Descriptive writing is one of my favorite units to teach. I love that it gives students lots of room for creativity while also getting them to think critically about a topic or story event. And it reinforces the idea that when we write, we write for the reader – we want to paint a picture in the reader’s mind.
Learning how to “show, not tell” isn’t just important in writing workshop. It also helps students in science (when recording observations) and social studies (when explaining about important people, places, and events).
Teaching Descriptive Writing
Descriptive writing won’t be new to your 3rd, 4th, or 5th graders, but it’s still something they need to practice. We don’t want them to write a list of adjective-heavy sentences. We want them to engage the reader while describing in detail a topic or moment in a story. Lots of modeling, practice, and student-made anchor charts are great to use in these lessons.
Some minilessons you might teach include sensory details, figurative language, using specific vocabulary (i.e., vivid verbs, choosing synonyms for overused words, etc.), and varying sentence length and structure.
Revising is also important since we want students to make sure their writing is cohesive and on topic. Students often think more = better when it comes to descriptive writing, but that’s not always the case. Having opportunities to read their writing aloud and get partner feedback is really helpful.
Use Mentor Texts
Descriptive writing mentor texts are a great way to share concrete examples of “show, not tell”. Owl Moon is a classic go-to, but here are some of my favorite books that may be new to your students!
This post includes affiliate links; as an Amazon Associate, I earn from qualifying purchases at no cost to you.
I love how Elisha Cooper takes a simple topic and describes it in such detail! Beach, Train, and Farm are great for modeling how to do a deep dive on a topic.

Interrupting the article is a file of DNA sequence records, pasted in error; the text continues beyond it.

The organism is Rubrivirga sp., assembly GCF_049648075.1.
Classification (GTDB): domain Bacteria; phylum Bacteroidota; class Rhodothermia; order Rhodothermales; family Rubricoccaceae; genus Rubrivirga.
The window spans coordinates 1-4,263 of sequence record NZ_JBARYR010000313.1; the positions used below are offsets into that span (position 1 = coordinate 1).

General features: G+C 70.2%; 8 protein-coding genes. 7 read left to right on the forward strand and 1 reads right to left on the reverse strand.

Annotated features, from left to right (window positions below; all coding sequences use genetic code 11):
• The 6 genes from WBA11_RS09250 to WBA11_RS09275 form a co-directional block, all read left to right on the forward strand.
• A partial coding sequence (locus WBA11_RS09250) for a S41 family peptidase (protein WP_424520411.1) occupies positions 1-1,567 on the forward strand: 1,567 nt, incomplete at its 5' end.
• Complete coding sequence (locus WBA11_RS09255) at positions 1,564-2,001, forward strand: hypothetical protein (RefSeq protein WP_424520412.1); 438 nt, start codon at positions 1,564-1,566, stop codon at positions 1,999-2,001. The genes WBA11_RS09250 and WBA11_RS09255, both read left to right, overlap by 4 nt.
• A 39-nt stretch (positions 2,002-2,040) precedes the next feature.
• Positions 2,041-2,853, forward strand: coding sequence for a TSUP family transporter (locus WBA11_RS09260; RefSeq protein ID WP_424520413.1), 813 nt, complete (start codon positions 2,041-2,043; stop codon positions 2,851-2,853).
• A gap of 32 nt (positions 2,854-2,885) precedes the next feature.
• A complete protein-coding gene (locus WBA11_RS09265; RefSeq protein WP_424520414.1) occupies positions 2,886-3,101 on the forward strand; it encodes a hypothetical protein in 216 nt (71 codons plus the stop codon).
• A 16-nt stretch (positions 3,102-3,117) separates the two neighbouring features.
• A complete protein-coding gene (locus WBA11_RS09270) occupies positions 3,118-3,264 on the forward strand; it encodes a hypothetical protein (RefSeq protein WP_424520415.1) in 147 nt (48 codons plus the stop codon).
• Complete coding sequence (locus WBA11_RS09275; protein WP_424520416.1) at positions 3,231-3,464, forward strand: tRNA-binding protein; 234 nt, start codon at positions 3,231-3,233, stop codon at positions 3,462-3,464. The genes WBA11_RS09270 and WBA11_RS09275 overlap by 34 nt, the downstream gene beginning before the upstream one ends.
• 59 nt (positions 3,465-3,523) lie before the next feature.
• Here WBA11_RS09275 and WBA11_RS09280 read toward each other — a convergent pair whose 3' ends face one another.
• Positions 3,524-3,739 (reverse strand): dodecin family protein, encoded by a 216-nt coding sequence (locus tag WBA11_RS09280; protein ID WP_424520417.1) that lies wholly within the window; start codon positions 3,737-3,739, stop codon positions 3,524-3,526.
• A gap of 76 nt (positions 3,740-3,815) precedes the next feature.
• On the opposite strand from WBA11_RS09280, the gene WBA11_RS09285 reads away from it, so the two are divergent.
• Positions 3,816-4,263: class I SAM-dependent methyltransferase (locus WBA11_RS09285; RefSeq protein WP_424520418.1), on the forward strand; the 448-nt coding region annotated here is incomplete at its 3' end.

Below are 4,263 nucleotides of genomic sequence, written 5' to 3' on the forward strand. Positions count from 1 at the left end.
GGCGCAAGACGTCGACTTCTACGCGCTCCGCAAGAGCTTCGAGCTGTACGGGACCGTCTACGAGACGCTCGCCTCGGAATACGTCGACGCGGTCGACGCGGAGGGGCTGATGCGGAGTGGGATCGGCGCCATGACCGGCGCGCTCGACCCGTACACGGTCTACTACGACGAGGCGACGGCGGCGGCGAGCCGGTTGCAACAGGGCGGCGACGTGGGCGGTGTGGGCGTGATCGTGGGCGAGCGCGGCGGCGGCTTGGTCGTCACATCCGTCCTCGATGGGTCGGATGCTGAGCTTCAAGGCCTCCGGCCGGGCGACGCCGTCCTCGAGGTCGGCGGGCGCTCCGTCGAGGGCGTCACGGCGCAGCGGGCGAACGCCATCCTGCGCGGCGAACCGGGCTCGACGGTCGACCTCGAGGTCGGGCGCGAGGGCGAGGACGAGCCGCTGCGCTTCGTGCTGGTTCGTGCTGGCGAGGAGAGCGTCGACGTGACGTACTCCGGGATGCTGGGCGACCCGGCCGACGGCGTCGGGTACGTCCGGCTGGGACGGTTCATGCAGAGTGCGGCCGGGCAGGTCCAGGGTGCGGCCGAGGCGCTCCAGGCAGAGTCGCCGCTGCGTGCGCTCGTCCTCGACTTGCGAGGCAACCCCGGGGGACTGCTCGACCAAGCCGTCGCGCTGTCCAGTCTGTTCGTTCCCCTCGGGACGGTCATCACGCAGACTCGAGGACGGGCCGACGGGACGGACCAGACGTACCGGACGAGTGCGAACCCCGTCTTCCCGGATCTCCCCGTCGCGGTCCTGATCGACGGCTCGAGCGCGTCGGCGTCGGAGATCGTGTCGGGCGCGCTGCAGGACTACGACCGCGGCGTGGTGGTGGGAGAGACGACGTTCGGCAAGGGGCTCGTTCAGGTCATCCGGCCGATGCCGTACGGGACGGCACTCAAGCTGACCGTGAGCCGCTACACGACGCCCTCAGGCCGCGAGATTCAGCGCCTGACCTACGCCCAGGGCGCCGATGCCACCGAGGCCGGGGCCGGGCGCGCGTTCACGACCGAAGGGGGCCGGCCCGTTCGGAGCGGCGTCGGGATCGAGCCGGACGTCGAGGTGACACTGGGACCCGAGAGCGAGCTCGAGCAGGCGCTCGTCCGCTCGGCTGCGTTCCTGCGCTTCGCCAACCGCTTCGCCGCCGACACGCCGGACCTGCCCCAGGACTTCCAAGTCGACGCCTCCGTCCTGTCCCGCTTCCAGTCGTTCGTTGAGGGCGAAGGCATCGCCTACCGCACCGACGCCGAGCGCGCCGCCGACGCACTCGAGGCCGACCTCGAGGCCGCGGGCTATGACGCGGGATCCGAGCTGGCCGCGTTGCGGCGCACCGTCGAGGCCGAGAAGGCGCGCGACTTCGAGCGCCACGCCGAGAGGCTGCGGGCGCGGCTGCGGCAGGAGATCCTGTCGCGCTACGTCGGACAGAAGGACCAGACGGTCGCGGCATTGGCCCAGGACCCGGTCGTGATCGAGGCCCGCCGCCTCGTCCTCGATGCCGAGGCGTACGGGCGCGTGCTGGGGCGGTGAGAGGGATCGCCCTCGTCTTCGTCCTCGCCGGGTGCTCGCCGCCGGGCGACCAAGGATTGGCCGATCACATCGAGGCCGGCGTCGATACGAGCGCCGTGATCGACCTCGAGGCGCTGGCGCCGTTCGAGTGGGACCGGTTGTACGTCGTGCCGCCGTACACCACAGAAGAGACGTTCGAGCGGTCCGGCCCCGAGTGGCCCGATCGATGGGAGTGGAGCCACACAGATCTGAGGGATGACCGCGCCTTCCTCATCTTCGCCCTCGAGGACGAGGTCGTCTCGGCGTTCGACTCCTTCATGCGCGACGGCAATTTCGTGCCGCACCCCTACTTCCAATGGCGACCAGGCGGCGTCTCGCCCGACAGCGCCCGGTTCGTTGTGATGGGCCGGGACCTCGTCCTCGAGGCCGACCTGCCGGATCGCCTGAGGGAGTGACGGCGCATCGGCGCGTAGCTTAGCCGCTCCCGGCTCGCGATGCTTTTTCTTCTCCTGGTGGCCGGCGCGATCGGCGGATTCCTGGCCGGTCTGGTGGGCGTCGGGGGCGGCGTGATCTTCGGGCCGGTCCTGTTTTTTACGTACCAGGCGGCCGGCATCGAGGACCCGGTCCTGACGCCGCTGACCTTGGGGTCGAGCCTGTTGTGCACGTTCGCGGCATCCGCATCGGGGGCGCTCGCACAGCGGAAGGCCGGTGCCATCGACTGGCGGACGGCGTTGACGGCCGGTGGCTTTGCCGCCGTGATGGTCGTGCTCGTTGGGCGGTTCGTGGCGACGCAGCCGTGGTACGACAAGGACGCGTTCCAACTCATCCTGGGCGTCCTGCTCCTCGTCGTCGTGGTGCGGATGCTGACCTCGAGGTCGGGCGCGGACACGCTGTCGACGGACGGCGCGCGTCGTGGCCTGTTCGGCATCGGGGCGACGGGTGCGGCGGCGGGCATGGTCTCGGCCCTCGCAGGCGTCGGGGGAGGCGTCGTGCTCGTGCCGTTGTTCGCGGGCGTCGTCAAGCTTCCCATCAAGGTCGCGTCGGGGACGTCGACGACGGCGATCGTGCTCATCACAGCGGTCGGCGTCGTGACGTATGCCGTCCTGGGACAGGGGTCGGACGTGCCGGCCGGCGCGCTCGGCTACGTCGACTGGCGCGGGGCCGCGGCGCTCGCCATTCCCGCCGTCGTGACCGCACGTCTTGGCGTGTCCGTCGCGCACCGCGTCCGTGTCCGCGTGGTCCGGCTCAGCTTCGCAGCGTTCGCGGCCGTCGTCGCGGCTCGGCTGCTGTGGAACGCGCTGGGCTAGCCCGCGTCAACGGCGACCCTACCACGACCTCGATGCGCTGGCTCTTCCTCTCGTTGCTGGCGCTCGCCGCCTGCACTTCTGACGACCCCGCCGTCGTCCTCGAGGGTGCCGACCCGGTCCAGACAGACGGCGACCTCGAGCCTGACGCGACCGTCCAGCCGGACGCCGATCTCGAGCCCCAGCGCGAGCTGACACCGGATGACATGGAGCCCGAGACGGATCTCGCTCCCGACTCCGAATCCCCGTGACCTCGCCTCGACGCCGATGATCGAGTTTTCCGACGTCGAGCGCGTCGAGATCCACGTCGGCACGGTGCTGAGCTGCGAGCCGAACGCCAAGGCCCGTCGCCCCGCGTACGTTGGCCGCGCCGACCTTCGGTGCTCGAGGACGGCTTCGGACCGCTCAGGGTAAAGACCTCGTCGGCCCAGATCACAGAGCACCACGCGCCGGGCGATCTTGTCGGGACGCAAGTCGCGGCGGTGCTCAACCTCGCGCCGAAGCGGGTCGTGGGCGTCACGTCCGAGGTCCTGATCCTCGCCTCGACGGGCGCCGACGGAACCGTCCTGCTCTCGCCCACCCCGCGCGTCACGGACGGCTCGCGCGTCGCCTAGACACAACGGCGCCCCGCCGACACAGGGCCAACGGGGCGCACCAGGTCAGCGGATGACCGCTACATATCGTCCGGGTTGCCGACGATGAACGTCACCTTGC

Another nice mentor text to use is The Night Box. It includes personification, onomatopoeia, similes, and metaphors that add detail to the story. And I love the tie-in to day and night if you want to fit in a quick science review!
Roller Coaster is one more tried-and-true read-aloud to model descriptive details. I like how it’s not just a description of how a coaster looks or how quickly it moves, but also what the people riding it experience.
Come On, Rain works well for teaching sensory language as well as how to write a small moment story. I love how Hesse uses vivid vocabulary to make the reader really feel the heat and the rain!
The Wild Robot is a must-have chapter book for upper elementary classrooms! You can read the whole book or an excerpt to model how sensory language and specific word choice help the reader to easily visualize the setting.
Revise Boring Sentences
This one’s so easy, but it works! Have students compare a short sentence with a much more descriptive one. Which one is more interesting/helpful, and why?
Then you can practice taking a short sentence and revising it to make it more descriptive and appealing to the reader. This is a great whole-class kick-off before students write on their own.
Use Picture Prompts
I love using pictures for writing prompts in this unit! Funny photos, landscape pics, photos of food and animals, and even famous paintings are fun to use. I like to use a mix of busy and simple images.
Bring in Media Messages
A descriptive writing unit is an easy place to tie in media messages. You can have students analyze radio commercials, print ads, real estate and catalog listings, etc., to see how the author used descriptive language. And then have them create their own media messages describing favorite products they want people to buy! They LOVE this activity!
I’ve also had students write travel brochures for places we’ve studied (like Virginia’s regions and bodies of water). That’s a perfect way to hit social studies during your writing workshop!
Play a Game
This activity is so simple and it’s always a hit! Have them write a short descriptive paragraph or poem about a food, toy, sport, instrument, place in your community, etc. Display them on desks or make a bulletin board, and then have students try to guess what each describes.
A modified version of “I Spy” is also good practice! You can have students zoom in on tiny details to make it more challenging.
Descriptive Writing Practice
Looking for a resource to use to teach this unit? My forms of writing digital activities walk students through descriptive writing with a sample text, guided practice, editable word lists, checklists, rubrics, and more.
I hope you and your students enjoy your descriptive writing lessons! What other favorite activities do you have to model and teach this form of writing?